Students and professors alike manage the positive and negative aspects of classroom technology

Gene Shelton, professor in the Media & Journalism department.

Zach Shepherd Reporter

As vaccines become more readily available, more schools are opening up. Students and teachers are looking for ways to improve the classroom environment using technology acquired during the pandemic, but some professors prefer it the old way.

“My energy from teaching comes from face-to-face,” said Gene Shelton, a media and journalism professor at Kent State. “I had to make a lot of adjustments in my curriculum, testing and things of that nature.”

Another professor who had to make extensive changes in their curriculum is Richard Steigmann-Gall, who has been teaching history at Kent State since 2000. One of Steigmann-Gall’s favorite courses, World History: Modern, has a final where the students were tasked with creating a piece of historical fiction. The final paper aims to have the students’ protagonists travel to multiple countries and continents in a historical period of their choice. Unfortunately, due to COVID-19, the project had to be cut out of the curriculum.

“Some people who were struggling in the class, or couldn’t really feel a connection to the class, really knocked that assignment out of the park,” Steigmann-Gall said. “They made it something that they felt invested in.”

Another issue of teaching in a pandemic is one of struggling with technology. According to a survey conducted by Education Week, almost 9 out of 10 teachers report spending more time troubleshooting technology problems during COVID-19. 

Products like Zoom and Microsoft Teams become necessary to everyday life in the classroom. However, online meetings often can’t achieve the same personal connections students have with teachers in regular schooling conditions. 

“There’s no advantage for anything to be online at all,” Steigmann-Gall said. “I have to pretend that my iPhone is 60 people who just love what I’m saying.” 

The frustration felt by teachers and students isn’t just from video conferencing applications like Zoom. The increased use of Blackboard can often leave professors feeling overwhelmed.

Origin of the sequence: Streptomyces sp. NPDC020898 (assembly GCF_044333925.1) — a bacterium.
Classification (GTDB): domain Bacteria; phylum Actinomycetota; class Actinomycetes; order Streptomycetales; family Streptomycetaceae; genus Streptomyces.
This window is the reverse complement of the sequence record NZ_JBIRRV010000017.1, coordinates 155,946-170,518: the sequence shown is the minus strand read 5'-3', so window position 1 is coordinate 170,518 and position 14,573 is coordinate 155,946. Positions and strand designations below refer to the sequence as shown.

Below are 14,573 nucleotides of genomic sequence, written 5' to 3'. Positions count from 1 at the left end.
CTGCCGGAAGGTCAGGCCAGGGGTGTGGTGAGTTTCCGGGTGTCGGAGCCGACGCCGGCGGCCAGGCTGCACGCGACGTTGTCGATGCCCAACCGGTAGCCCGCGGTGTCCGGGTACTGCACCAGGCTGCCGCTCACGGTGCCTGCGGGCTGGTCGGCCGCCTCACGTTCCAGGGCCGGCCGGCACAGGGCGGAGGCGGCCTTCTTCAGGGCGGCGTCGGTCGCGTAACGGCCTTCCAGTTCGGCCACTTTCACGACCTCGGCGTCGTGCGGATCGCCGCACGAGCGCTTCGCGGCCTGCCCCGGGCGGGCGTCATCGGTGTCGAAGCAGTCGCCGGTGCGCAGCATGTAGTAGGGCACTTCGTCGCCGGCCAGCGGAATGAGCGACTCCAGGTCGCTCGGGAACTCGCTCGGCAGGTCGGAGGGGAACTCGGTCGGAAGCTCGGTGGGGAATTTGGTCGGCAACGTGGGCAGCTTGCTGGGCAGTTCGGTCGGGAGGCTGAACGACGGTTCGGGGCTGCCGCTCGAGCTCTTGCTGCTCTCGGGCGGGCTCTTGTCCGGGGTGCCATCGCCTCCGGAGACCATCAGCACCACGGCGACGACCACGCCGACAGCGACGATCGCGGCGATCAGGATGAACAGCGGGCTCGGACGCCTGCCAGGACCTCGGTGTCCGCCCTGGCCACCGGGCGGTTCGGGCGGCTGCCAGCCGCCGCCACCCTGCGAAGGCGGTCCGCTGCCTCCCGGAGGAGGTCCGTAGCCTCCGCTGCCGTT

“It is very tedious to give tests and quizzes. You have to enter each one individually,” Shelton said. “It was so easy to just run to the copy machine and run off 150 copies, and you’re done.”

Despite all the difficulties with classroom technology during COVID-19, some technology has improved students’ and professors’ experience. Blackboard Collaborate Ultra allows students to view previous lectures at any time.

“If you miss a class, all you have to do is view the recording of the lecture,” Shelton said. “You don’t have to ask for notes or anything like that. It’s all there for you to see at your convenience.”

The convenience offered by recording lectures also has downsides. In some cases, students aren’t able to personally connect to an online lecture instead of an in-person class. In a survey of undergraduate and graduate students, Student Research Experience in the Research University found that 76 percent of undergraduates and 56 percent of graduate students identified the lack of motivation for online learning as the biggest obstacle to remote learning. This negative trend shows how a lot of the virtual classroom technology that came about due to the pandemic might go away after the pandemic.

Plenty of things have changed in classrooms across the world over the past year, but the classroom of the future might look more like the classroom of the past.

Zach Shepherd covers technology. Contact him at [email protected].